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The Wicked Son

The Wicked Son



I have long been bothered by the way the wicked son is treated in the Haggadah. When the wicked son asks a question, we are instructed to blunt his teeth. Is the Haggadah condoning violence?


There are wicked children out there. There are kids that are destructive, obnoxious and bad. But not all bad. Underneath the surface, beneath the layers of rudeness and rebellion, there lies an innocent soul. Even the most delinquent children have goodness at their core. It may be buried beneath layers of hurt and pain, but the soul itself remains pure.

It is up to the parents and teachers to engage the wicked children and try to uncover the hidden goodness within. Seek the cause of the rebellion, find out what set the child on the wrong path. He may have been exposed to a bad crowd of friends or a negative role model; he may have been let down by those he looked up to. Or he may have never been taught how to overcome his own negative tendencies. He may have never learnt how to be good.

Reverse the process that led him astray, and bring him back to his inner goodnessBehind his wickedness there is a story, there is a reason why he allowed his innocent soul to become corrupted by his evil side and his pure mind twisted by lower tendencies. Identify the root cause, and then neutralize it. Reverse the process that led him astray, and bring him back to his inner goodness.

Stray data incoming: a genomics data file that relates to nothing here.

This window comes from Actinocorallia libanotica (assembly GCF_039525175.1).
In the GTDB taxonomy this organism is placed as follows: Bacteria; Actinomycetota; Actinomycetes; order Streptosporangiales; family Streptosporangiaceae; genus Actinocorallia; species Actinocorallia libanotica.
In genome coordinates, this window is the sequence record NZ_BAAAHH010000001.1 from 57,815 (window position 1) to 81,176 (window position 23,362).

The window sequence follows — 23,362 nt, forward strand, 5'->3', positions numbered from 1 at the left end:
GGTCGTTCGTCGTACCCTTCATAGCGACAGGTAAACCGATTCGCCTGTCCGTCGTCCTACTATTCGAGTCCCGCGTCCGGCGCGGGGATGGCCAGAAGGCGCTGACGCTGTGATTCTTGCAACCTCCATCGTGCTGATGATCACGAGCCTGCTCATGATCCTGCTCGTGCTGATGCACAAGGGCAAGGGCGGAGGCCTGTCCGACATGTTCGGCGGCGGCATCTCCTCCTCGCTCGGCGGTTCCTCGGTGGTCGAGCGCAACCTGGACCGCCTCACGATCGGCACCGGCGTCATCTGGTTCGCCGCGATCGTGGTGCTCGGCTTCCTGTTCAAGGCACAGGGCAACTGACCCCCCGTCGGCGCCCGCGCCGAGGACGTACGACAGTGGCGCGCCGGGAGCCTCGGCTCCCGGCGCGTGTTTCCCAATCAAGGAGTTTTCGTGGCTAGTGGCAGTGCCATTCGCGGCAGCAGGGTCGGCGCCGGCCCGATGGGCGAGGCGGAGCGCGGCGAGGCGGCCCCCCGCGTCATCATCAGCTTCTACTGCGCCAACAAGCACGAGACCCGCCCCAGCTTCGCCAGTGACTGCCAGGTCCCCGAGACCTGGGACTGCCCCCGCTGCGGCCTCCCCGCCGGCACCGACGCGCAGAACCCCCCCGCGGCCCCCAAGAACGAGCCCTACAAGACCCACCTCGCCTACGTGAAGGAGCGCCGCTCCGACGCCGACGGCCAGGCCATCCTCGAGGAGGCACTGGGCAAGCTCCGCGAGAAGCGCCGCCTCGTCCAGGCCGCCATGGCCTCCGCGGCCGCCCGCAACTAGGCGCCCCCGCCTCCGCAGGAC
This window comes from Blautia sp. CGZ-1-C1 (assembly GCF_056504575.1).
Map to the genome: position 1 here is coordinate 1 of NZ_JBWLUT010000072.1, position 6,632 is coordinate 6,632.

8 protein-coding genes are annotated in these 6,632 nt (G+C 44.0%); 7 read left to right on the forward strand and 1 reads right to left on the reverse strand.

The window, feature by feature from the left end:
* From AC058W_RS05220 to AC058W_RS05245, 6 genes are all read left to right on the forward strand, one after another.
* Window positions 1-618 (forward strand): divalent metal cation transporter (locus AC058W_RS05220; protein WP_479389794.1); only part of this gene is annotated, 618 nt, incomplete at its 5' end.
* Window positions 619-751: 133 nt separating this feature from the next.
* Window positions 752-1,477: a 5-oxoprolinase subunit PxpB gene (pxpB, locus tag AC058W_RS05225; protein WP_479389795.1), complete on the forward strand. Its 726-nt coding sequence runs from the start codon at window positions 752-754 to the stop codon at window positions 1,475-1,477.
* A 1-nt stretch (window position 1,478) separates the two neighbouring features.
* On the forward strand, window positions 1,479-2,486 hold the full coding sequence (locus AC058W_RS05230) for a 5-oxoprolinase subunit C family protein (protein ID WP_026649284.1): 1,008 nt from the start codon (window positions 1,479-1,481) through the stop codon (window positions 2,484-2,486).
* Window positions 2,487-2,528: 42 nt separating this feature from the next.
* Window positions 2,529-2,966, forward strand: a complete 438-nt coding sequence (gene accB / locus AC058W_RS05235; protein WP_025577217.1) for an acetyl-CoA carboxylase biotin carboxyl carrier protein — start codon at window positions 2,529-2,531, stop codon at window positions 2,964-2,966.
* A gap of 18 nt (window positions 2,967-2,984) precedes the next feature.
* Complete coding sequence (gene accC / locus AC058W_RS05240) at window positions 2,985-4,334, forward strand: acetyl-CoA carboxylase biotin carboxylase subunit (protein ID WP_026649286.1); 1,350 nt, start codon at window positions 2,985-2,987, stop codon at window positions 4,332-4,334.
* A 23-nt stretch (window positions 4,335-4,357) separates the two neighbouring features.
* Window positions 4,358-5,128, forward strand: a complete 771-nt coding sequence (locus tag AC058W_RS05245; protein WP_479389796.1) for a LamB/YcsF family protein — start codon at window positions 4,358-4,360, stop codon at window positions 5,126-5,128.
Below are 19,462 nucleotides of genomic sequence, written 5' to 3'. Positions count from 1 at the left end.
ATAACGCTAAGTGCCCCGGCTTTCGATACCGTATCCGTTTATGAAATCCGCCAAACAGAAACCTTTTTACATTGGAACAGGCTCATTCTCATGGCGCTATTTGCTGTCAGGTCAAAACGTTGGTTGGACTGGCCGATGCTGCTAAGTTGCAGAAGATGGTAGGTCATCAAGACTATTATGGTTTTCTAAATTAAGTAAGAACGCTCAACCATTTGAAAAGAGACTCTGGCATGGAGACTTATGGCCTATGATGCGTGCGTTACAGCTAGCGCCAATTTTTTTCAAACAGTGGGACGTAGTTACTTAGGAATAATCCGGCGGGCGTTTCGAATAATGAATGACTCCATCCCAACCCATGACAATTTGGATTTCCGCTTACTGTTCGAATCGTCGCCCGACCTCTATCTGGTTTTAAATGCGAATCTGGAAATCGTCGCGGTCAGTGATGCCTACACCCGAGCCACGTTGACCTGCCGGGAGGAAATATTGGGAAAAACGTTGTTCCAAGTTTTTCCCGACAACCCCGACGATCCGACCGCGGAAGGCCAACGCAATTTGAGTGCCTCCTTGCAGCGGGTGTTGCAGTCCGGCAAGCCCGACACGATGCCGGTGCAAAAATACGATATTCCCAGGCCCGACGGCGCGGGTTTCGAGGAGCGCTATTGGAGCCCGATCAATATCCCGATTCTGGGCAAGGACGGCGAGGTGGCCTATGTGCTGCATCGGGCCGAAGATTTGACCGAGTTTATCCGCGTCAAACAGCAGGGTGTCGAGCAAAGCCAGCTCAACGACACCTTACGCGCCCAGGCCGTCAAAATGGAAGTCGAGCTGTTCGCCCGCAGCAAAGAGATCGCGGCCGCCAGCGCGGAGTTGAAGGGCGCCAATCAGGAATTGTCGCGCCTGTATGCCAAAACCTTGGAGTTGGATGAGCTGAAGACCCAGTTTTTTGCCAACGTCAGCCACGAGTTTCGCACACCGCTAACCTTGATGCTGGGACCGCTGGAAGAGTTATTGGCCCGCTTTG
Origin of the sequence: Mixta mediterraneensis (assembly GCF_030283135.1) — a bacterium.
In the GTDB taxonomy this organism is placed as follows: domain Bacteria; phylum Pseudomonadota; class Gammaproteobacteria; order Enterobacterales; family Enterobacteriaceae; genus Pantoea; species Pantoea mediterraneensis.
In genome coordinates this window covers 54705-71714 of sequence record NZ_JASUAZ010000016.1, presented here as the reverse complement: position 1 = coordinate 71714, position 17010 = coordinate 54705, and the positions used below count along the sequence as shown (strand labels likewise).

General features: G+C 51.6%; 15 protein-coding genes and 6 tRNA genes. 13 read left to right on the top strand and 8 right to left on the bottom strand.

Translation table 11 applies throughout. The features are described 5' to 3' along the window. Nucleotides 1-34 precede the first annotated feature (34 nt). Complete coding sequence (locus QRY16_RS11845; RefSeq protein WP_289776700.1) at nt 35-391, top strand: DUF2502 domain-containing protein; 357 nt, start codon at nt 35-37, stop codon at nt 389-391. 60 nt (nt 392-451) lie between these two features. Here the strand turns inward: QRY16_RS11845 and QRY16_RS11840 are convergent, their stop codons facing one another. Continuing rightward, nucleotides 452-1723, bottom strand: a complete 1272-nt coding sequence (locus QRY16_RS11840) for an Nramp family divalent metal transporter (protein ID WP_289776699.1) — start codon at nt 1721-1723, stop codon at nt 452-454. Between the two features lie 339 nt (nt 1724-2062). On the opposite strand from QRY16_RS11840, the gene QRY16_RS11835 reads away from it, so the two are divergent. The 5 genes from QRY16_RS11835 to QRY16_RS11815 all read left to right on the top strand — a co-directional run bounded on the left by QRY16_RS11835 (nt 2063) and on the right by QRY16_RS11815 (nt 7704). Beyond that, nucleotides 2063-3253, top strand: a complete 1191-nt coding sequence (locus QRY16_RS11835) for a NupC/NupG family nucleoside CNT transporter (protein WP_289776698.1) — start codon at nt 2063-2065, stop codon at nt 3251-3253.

This is what the Haggadah means when it says "You should blunt his teeth." De-fang him. Remove the sharpness and bitterness from his bite. Smooth out his rough edges, heal his wounds and allow the goodness in his soul to surface. Take the wicked child and make him righteous.

In fact, this idea is right there in the words of the Haggadah. In the Hebrew language, every letter has a numerical value, called gematria. Therefore every word has a number, the sum of its letters. We can learn hidden messages by looking at the numbers behind Hebrew words.

A wicked person is called a rasha in Hebrew. The word for a pure person is tzaddik. The numerical value of rasha is 570. The numerical value of tzaddik is 204. The difference between them is 366.

Beneath every rasha is a hidden tzaddik. We just need to remove the layers of evil and we will find his goodness. Numerically, we have to remove 366 to get 204 from 570.

So we must blunt his teeth. "His teeth" in Hebrew is shinav. Its numerical value...366. De-fang the rasha, and you will find his inner tzaddik.

Aron Moss is rabbi of the Nefesh Community in Sydney, Australia, and is a frequent contributor to
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Leah March 25, 2015

Hi this is so so beautiful! What is the source for this? Reply

Mushka Brooklyn, NY March 31, 2011

Beautiful!! Reply